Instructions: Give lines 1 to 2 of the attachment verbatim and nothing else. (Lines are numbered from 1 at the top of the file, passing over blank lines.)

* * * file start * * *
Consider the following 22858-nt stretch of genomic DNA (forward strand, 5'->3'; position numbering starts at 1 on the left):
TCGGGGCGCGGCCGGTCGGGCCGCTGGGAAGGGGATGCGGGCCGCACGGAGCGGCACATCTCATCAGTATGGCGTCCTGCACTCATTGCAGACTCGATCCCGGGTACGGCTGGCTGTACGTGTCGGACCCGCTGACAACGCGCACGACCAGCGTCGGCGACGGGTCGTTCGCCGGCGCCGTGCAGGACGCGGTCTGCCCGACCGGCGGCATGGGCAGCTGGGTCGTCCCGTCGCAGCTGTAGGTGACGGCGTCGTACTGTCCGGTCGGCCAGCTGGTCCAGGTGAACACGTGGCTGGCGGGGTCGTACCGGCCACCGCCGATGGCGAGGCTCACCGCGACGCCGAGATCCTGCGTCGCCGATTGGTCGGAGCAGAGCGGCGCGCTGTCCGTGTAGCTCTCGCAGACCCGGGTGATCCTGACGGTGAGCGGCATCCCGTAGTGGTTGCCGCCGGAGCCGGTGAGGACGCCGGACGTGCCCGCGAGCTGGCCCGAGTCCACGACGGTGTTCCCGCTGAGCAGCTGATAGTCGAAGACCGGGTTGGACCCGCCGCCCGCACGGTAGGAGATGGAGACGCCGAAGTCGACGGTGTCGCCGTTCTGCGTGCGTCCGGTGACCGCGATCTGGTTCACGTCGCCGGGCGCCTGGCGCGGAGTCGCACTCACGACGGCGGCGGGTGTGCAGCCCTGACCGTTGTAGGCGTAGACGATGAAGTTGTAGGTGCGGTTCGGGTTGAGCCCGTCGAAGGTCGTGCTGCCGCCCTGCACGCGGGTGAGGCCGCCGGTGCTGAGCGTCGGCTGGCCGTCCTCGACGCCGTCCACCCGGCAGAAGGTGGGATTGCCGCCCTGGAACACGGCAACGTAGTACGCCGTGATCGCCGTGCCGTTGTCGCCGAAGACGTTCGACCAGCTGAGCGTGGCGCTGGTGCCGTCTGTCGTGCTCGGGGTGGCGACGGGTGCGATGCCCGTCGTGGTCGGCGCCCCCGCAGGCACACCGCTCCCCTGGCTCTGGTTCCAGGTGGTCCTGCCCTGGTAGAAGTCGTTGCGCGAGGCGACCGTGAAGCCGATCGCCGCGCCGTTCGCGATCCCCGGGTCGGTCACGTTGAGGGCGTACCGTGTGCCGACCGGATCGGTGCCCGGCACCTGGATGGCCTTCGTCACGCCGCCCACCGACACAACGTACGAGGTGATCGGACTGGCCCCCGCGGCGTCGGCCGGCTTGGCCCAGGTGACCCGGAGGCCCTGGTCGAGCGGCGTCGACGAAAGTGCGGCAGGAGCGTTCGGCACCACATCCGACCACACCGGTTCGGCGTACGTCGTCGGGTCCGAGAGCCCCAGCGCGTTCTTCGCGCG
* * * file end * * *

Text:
Consider the following 22858-nt stretch of genomic DNA (forward strand, 5'->3'; position numbering starts at 1 on the left):
TCGGGGCGCGGCCGGTCGGGCCGCTGGGAAGGGGATGCGGGCCGCACGGAGCGGCACATCTCATCAGTATGGCGTCCTGCACTCATTGCAGACTCGATCCCGGGTACGGCTGGCTGTACGTGTCGGACCCGCTGACAACGCGCACGACCAGCGTCGGCGACGGGTCGTTCGCCGGCGCCGTGCAGGACGCGGTCTGCCCGACCGGCGGCATGGGCAGCTGGGTCGTCCCGTCGCAGCTGTAGGTGACGGCGTCGTACTGTCCGGTCGGCCAGCTGGTCCAGGTGAACACGTGGCTGGCGGGGTCGTACCGGCCACCGCCGATGGCGAGGCTCACCGCGACGCCGAGATCCTGCGTCGCCGATTGGTCGGAGCAGAGCGGCGCGCTGTCCGTGTAGCTCTCGCAGACCCGGGTGATCCTGACGGTGAGCGGCATCCCGTAGTGGTTGCCGCCGGAGCCGGTGAGGACGCCGGACGTGCCCGCGAGCTGGCCCGAGTCCACGACGGTGTTCCCGCTGAGCAGCTGATAGTCGAAGACCGGGTTGGACCCGCCGCCCGCACGGTAGGAGATGGAGACGCCGAAGTCGACGGTGTCGCCGTTCTGCGTGCGTCCGGTGACCGCGATCTGGTTCACGTCGCCGGGCGCCTGGCGCGGAGTCGCACTCACGACGGCGGCGGGTGTGCAGCCCTGACCGTTGTAGGCGTAGACGATGAAGTTGTAGGTGCGGTTCGGGTTGAGCCCGTCGAAGGTCGTGCTGCCGCCCTGCACGCGGGTGAGGCCGCCGGTGCTGAGCGTCGGCTGGCCGTCCTCGACGCCGTCCACCCGGCAGAAGGTGGGATTGCCGCCCTGGAACACGGCAACGTAGTACGCCGTGATCGCCGTGCCGTTGTCGCCGAAGACGTTCGACCAGCTGAGCGTGGCGCTGGTGCCGTCTGTCGTGCTCGGGGTGGCGACGGGTGCGATGCCCGTCGTGGTCGGCGCCCCCGCAGGCACACCGCTCCCCTGGCTCTGGTTCCAGGTGGTCCTGCCCTGGTAGAAGTCGTTGCGCGAGGCGACCGTGAAGCCGATCGCCGCGCCGTTCGCGATCCCCGGGTCGGTCACGTTGAGGGCGTACCGTGTGCCGACCGGATCGGTGCCCGGCACCTGGATGGCCTTCGTCACGCCGCCCACCGACACAACGTACGAGGTGATCGGACTGGCCCCCGCGGCGTCGGCCGGCTTGGCCCAGGTGACCCGGAGGCCCTGGTCGAGCGGCGTCGACGAAAGTGCGGCAGGAGCGTTCGGCACCACATCCGACCACACCGGTTCGGCGTACGTCGTCGGGTCCGAGAGCCCCAGCGCGTTCTTCGCGCG